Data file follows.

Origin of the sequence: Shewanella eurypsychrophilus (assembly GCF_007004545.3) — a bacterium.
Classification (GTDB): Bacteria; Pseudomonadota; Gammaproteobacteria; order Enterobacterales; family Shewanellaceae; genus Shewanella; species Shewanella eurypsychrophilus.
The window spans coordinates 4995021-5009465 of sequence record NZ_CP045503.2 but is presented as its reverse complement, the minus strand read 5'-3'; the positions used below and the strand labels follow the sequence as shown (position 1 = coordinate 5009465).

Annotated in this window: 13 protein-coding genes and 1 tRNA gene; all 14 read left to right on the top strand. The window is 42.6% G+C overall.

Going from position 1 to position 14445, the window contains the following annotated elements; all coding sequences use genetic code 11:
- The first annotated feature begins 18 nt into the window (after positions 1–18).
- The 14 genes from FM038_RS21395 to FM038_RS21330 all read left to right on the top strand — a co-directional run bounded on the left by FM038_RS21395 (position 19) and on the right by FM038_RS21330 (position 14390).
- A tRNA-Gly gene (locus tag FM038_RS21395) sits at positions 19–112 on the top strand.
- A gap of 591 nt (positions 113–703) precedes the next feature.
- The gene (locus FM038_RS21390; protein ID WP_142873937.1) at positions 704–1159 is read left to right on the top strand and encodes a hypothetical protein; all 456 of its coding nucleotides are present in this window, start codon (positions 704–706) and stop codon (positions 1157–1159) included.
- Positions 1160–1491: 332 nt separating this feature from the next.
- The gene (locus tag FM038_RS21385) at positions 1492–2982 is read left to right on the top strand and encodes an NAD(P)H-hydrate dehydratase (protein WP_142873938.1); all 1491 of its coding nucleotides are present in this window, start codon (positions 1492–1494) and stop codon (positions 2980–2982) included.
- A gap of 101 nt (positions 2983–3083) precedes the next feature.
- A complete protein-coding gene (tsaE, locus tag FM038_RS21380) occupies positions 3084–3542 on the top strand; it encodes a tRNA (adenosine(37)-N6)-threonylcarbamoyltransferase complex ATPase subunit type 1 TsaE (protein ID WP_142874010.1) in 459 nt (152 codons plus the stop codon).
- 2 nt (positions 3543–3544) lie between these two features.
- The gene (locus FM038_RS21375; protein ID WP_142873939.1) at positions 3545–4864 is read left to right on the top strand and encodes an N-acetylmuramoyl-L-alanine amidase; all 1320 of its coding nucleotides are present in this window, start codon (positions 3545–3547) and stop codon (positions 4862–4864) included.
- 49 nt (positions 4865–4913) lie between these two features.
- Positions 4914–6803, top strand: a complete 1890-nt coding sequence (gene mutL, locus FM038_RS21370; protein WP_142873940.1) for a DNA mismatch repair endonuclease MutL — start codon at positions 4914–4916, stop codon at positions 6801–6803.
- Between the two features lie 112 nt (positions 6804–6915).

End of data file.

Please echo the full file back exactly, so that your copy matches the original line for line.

Origin of the sequence: Shewanella eurypsychrophilus (assembly GCF_007004545.3) — a bacterium.
Classification (GTDB): Bacteria; Pseudomonadota; Gammaproteobacteria; order Enterobacterales; family Shewanellaceae; genus Shewanella; species Shewanella eurypsychrophilus.
The window spans coordinates 4995021-5009465 of sequence record NZ_CP045503.2 but is presented as its reverse complement, the minus strand read 5'-3'; the positions used below and the strand labels follow the sequence as shown (position 1 = coordinate 5009465).

Annotated in this window: 13 protein-coding genes and 1 tRNA gene; all 14 read left to right on the top strand. The window is 42.6% G+C overall.

Going from position 1 to position 14445, the window contains the following annotated elements; all coding sequences use genetic code 11:
- The first annotated feature begins 18 nt into the window (after positions 1–18).
- The 14 genes from FM038_RS21395 to FM038_RS21330 all read left to right on the top strand — a co-directional run bounded on the left by FM038_RS21395 (position 19) and on the right by FM038_RS21330 (position 14390).
- A tRNA-Gly gene (locus tag FM038_RS21395) sits at positions 19–112 on the top strand.
- A gap of 591 nt (positions 113–703) precedes the next feature.
- The gene (locus FM038_RS21390; protein ID WP_142873937.1) at positions 704–1159 is read left to right on the top strand and encodes a hypothetical protein; all 456 of its coding nucleotides are present in this window, start codon (positions 704–706) and stop codon (positions 1157–1159) included.
- Positions 1160–1491: 332 nt separating this feature from the next.
- The gene (locus tag FM038_RS21385) at positions 1492–2982 is read left to right on the top strand and encodes an NAD(P)H-hydrate dehydratase (protein WP_142873938.1); all 1491 of its coding nucleotides are present in this window, start codon (positions 1492–1494) and stop codon (positions 2980–2982) included.
- A gap of 101 nt (positions 2983–3083) precedes the next feature.
- A complete protein-coding gene (tsaE, locus tag FM038_RS21380) occupies positions 3084–3542 on the top strand; it encodes a tRNA (adenosine(37)-N6)-threonylcarbamoyltransferase complex ATPase subunit type 1 TsaE (protein ID WP_142874010.1) in 459 nt (152 codons plus the stop codon).
- 2 nt (positions 3543–3544) lie between these two features.
- The gene (locus FM038_RS21375; protein ID WP_142873939.1) at positions 3545–4864 is read left to right on the top strand and encodes an N-acetylmuramoyl-L-alanine amidase; all 1320 of its coding nucleotides are present in this window, start codon (positions 3545–3547) and stop codon (positions 4862–4864) included.
- 49 nt (positions 4865–4913) lie between these two features.
- Positions 4914–6803, top strand: a complete 1890-nt coding sequence (gene mutL, locus FM038_RS21370; protein WP_142873940.1) for a DNA mismatch repair endonuclease MutL — start codon at positions 4914–4916, stop codon at positions 6801–6803.
- Between the two features lie 112 nt (positions 6804–6915).